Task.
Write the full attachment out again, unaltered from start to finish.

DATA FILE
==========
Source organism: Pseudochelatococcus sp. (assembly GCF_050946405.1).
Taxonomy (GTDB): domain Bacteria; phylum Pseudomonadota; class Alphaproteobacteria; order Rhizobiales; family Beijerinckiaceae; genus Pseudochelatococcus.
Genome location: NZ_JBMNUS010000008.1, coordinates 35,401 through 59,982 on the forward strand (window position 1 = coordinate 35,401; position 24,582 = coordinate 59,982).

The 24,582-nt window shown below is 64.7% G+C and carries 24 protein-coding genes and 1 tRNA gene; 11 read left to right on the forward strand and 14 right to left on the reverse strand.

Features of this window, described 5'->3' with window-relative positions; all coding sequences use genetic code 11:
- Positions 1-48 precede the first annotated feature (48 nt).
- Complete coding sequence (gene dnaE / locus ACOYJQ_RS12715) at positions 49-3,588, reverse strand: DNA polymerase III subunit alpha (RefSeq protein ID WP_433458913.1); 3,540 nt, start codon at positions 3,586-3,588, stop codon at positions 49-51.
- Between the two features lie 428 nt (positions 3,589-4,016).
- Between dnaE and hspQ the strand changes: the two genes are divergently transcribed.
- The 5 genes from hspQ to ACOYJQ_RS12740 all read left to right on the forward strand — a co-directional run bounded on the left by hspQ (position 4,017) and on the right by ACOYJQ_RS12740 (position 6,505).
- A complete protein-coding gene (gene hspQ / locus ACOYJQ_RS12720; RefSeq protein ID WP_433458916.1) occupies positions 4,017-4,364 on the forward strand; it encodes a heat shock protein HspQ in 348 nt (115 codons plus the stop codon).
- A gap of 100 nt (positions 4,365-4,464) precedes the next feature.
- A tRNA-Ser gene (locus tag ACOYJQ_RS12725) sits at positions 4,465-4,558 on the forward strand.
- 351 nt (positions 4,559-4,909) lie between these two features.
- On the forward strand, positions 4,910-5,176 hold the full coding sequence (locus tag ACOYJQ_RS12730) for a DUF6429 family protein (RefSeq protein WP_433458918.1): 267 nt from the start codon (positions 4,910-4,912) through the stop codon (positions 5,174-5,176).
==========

Source organism: Pseudochelatococcus sp. (assembly GCF_050946405.1).
Taxonomy (GTDB): domain Bacteria; phylum Pseudomonadota; class Alphaproteobacteria; order Rhizobiales; family Beijerinckiaceae; genus Pseudochelatococcus.
Genome location: NZ_JBMNUS010000008.1, coordinates 35,401 through 59,982 on the forward strand (window position 1 = coordinate 35,401; position 24,582 = coordinate 59,982).

The 24,582-nt window shown below is 64.7% G+C and carries 24 protein-coding genes and 1 tRNA gene; 11 read left to right on the forward strand and 14 right to left on the reverse strand.

Features of this window, described 5'->3' with window-relative positions; all coding sequences use genetic code 11:
- Positions 1-48 precede the first annotated feature (48 nt).
- Complete coding sequence (gene dnaE / locus ACOYJQ_RS12715) at positions 49-3,588, reverse strand: DNA polymerase III subunit alpha (RefSeq protein ID WP_433458913.1); 3,540 nt, start codon at positions 3,586-3,588, stop codon at positions 49-51.
- Between the two features lie 428 nt (positions 3,589-4,016).
- Between dnaE and hspQ the strand changes: the two genes are divergently transcribed.
- The 5 genes from hspQ to ACOYJQ_RS12740 all read left to right on the forward strand — a co-directional run bounded on the left by hspQ (position 4,017) and on the right by ACOYJQ_RS12740 (position 6,505).
- A complete protein-coding gene (gene hspQ / locus ACOYJQ_RS12720; RefSeq protein ID WP_433458916.1) occupies positions 4,017-4,364 on the forward strand; it encodes a heat shock protein HspQ in 348 nt (115 codons plus the stop codon).
- A gap of 100 nt (positions 4,365-4,464) precedes the next feature.
- A tRNA-Ser gene (locus tag ACOYJQ_RS12725) sits at positions 4,465-4,558 on the forward strand.
- 351 nt (positions 4,559-4,909) lie between these two features.
- On the forward strand, positions 4,910-5,176 hold the full coding sequence (locus tag ACOYJQ_RS12730) for a DUF6429 family protein (RefSeq protein WP_433458918.1): 267 nt from the start codon (positions 4,910-4,912) through the stop codon (positions 5,174-5,176).